The Pink Tank House

Today in my project-based learning classroom, my second graders began the Not-a-Box project, based on the book Not a Box. We read the book, and students gathered in groups of four or five, based on their table numbers, and began to create something out of a box. They had to work together to decide what it should be. Then they worked together to create it.

One group consisted of three girly-girls and one very boy-ish boy. He’s into army guys and explosions. They’re into Barbies. He wanted an army box. They wanted a Dream House. they wanted pink. He wanted brown. Yesterday, they completely over-rode him. The result: a very frustrated boy, four busy girls, and one very pink box.

Today when we began to work on it, I asked him, “What is your idea for this box?” “Armies,” he said. “War.”

“War gives me bad dreams,” one girl said. “War makes me feel sad,” said another.

“Fine,” he growled, and stormed away. I found him outside the classroom at a picnic table. “What would you like the girls to know?” I asked.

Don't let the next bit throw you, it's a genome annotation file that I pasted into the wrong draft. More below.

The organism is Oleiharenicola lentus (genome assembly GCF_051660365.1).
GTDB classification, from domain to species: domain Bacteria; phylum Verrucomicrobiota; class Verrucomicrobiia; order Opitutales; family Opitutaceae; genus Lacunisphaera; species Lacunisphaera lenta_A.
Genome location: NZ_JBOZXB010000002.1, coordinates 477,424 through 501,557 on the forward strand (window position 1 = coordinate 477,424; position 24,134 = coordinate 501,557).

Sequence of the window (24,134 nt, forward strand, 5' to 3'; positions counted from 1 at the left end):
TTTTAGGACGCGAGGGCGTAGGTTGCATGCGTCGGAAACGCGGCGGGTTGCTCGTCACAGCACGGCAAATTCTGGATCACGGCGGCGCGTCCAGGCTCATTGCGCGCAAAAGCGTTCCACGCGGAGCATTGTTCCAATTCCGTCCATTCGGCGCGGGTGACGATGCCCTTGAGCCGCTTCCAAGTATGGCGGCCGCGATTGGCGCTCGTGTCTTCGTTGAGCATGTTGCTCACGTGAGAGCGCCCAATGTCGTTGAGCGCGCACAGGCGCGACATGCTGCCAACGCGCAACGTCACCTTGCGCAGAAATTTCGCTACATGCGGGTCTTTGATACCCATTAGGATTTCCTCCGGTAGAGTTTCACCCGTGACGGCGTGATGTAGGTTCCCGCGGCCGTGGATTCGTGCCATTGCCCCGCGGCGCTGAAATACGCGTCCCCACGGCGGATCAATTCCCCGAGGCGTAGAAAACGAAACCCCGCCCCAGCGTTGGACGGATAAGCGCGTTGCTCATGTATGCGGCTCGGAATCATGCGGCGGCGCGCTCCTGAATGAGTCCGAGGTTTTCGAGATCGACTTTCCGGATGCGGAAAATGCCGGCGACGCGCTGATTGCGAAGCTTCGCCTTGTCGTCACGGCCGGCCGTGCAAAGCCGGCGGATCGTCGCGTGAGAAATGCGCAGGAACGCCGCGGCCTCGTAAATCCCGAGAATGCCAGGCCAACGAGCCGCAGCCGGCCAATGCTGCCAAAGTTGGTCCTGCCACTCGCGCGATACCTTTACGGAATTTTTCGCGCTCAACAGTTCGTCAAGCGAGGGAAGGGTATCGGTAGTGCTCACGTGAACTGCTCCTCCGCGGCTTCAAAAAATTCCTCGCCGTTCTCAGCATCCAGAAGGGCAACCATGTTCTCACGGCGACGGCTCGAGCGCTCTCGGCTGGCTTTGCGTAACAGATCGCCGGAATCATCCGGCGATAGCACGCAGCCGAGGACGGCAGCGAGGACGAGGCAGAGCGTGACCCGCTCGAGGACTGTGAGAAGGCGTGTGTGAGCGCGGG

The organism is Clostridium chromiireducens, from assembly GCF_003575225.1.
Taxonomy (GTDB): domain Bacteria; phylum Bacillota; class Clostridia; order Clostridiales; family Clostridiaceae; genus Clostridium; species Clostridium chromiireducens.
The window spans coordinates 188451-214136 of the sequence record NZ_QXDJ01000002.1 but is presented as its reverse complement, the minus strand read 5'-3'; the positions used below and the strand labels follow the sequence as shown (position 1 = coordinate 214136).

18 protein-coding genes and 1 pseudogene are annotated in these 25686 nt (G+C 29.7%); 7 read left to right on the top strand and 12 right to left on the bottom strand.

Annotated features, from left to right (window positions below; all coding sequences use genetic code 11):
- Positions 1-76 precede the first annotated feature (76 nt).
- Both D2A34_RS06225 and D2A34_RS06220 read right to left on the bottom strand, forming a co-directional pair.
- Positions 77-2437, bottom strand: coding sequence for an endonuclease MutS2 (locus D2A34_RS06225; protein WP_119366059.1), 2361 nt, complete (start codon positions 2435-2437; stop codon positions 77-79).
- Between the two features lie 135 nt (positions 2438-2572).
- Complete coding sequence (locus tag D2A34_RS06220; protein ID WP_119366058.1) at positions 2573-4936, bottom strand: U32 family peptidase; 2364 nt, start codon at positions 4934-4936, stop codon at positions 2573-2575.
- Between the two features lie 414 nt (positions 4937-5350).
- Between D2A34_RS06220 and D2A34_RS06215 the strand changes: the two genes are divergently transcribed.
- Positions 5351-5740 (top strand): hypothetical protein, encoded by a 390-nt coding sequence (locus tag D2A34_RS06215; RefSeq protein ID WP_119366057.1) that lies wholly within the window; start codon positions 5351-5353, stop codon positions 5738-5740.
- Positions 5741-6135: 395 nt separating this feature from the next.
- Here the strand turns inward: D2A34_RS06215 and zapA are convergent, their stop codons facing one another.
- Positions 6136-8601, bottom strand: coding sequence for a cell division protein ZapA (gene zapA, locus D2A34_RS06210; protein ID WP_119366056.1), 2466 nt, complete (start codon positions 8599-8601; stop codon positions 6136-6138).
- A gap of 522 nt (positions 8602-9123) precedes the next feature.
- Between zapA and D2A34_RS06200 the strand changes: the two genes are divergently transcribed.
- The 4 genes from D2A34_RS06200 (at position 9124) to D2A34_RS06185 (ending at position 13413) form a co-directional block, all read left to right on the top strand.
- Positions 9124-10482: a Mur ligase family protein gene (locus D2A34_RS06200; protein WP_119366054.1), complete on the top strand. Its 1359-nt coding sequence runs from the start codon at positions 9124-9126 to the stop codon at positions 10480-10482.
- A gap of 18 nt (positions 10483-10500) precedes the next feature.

“Nothing,” he growled, his hands over his ears, teeth gritted.

“Your voice counts, too,” I said. “You need to tell them what you want. Do you want me to help you?”

Slowly he got up, and we went inside. “Bradley has a message for you,” I told the girls. “Tell them what you would like to see in the box.”

“I want there to be some army parts in the box,” he said.

The girls began to protest, like crows cawing.Bradley put his hands over his ears.  I put up my hand. “Bradley’s ideas matter, too,’ I said. “How can you include his idea into your house?” The girls looked at each other. “Well….”

“We could put army guys inside the house.” He shook his head.

“We could glue army guys on the outside, like guards.” He looked up. Suddenly, his eyes were alive. “I know!” he said. “We could put army rollers on the bottom, like a conveyer belt!”

“It could be a tank-house!” a girl cried.

“With a gun on top!” he said. “A shooter on top of the house!”

In the end, the guns were nixed. But the house went onto cardboard rollers, like a tank, and the house became a dreamy, pink tank-house.

And everyone was happy.

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